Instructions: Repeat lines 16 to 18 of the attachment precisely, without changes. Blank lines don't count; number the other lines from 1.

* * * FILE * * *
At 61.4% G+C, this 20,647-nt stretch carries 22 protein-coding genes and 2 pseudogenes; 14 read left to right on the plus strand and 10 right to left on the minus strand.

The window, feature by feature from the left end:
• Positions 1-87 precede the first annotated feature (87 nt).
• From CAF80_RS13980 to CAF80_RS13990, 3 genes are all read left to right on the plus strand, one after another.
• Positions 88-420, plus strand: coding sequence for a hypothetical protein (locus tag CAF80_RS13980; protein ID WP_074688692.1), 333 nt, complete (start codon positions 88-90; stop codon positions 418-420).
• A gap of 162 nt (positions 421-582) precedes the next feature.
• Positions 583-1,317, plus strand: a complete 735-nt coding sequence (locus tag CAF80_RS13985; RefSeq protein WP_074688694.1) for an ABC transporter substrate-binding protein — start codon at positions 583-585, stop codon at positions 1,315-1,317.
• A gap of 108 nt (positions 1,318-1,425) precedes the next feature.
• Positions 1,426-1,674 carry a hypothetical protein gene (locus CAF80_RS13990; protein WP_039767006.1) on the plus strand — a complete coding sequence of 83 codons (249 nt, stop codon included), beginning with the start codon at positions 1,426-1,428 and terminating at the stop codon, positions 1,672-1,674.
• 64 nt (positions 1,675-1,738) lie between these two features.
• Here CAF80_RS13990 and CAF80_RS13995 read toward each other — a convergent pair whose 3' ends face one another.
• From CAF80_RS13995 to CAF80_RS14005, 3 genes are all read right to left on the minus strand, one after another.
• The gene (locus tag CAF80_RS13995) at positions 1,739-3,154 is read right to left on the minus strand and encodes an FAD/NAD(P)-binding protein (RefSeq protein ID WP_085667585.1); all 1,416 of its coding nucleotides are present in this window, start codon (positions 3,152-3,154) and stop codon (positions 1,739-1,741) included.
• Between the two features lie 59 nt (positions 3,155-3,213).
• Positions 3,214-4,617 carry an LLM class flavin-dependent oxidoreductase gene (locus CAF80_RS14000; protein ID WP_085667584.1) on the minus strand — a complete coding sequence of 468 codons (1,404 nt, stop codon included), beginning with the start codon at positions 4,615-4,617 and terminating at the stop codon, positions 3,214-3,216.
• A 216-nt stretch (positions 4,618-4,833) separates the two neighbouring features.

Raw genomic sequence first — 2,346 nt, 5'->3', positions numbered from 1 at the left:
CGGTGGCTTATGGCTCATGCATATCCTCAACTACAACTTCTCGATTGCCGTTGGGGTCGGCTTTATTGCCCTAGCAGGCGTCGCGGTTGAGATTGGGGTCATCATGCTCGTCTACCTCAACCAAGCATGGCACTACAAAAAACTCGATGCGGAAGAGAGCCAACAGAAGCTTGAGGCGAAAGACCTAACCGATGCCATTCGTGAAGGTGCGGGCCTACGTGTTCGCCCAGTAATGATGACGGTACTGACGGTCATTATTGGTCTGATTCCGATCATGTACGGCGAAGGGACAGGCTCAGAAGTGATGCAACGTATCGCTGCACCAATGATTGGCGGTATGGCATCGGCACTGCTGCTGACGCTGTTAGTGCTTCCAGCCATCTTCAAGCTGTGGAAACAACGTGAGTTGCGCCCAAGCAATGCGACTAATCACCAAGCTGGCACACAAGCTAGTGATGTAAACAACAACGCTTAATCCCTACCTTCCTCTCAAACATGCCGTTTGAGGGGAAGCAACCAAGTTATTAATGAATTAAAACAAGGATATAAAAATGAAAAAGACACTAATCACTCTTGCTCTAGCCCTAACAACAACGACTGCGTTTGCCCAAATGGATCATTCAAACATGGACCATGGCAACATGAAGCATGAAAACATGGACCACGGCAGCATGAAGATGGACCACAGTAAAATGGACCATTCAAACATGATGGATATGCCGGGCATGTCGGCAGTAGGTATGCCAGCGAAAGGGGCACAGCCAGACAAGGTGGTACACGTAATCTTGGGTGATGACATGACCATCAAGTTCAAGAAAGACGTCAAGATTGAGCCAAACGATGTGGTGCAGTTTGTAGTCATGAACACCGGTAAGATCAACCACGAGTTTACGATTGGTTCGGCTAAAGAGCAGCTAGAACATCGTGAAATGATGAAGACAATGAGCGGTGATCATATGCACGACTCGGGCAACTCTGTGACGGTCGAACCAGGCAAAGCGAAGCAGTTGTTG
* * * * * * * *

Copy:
• A 216-nt stretch (positions 4,618-4,833) separates the two neighbouring features.

Raw genomic sequence first — 2,346 nt, 5'->3', positions numbered from 1 at the left:
CGGTGGCTTATGGCTCATGCATATCCTCAACTACAACTTCTCGATTGCCGTTGGGGTCGGCTTTATTGCCCTAGCAGGCGTCGCGGTTGAGATTGGGGTCATCATGCTCGTCTACCTCAACCAAGCATGGCACTACAAAAAACTCGATGCGGAAGAGAGCCAACAGAAGCTTGAGGCGAAAGACCTAACCGATGCCATTCGTGAAGGTGCGGGCCTACGTGTTCGCCCAGTAATGATGACGGTACTGACGGTCATTATTGGTCTGATTCCGATCATGTACGGCGAAGGGACAGGCTCAGAAGTGATGCAACGTATCGCTGCACCAATGATTGGCGGTATGGCATCGGCACTGCTGCTGACGCTGTTAGTGCTTCCAGCCATCTTCAAGCTGTGGAAACAACGTGAGTTGCGCCCAAGCAATGCGACTAATCACCAAGCTGGCACACAAGCTAGTGATGTAAACAACAACGCTTAATCCCTACCTTCCTCTCAAACATGCCGTTTGAGGGGAAGCAACCAAGTTATTAATGAATTAAAACAAGGATATAAAAATGAAAAAGACACTAATCACTCTTGCTCTAGCCCTAACAACAACGACTGCGTTTGCCCAAATGGATCATTCAAACATGGACCATGGCAACATGAAGCATGAAAACATGGACCACGGCAGCATGAAGATGGACCACAGTAAAATGGACCATTCAAACATGATGGATATGCCGGGCATGTCGGCAGTAGGTATGCCAGCGAAAGGGGCACAGCCAGACAAGGTGGTACACGTAATCTTGGGTGATGACATGACCATCAAGTTCAAGAAAGACGTCAAGATTGAGCCAAACGATGTGGTGCAGTTTGTAGTCATGAACACCGGTAAGATCAACCACGAGTTTACGATTGGTTCGGCTAAAGAGCAGCTAGAACATCGTGAAATGATGAAGACAATGAGCGGTGATCATATGCACGACTCGGGCAACTCTGTGACGGTCGAACCAGGCAAAGCGAAGCAGTTGTTG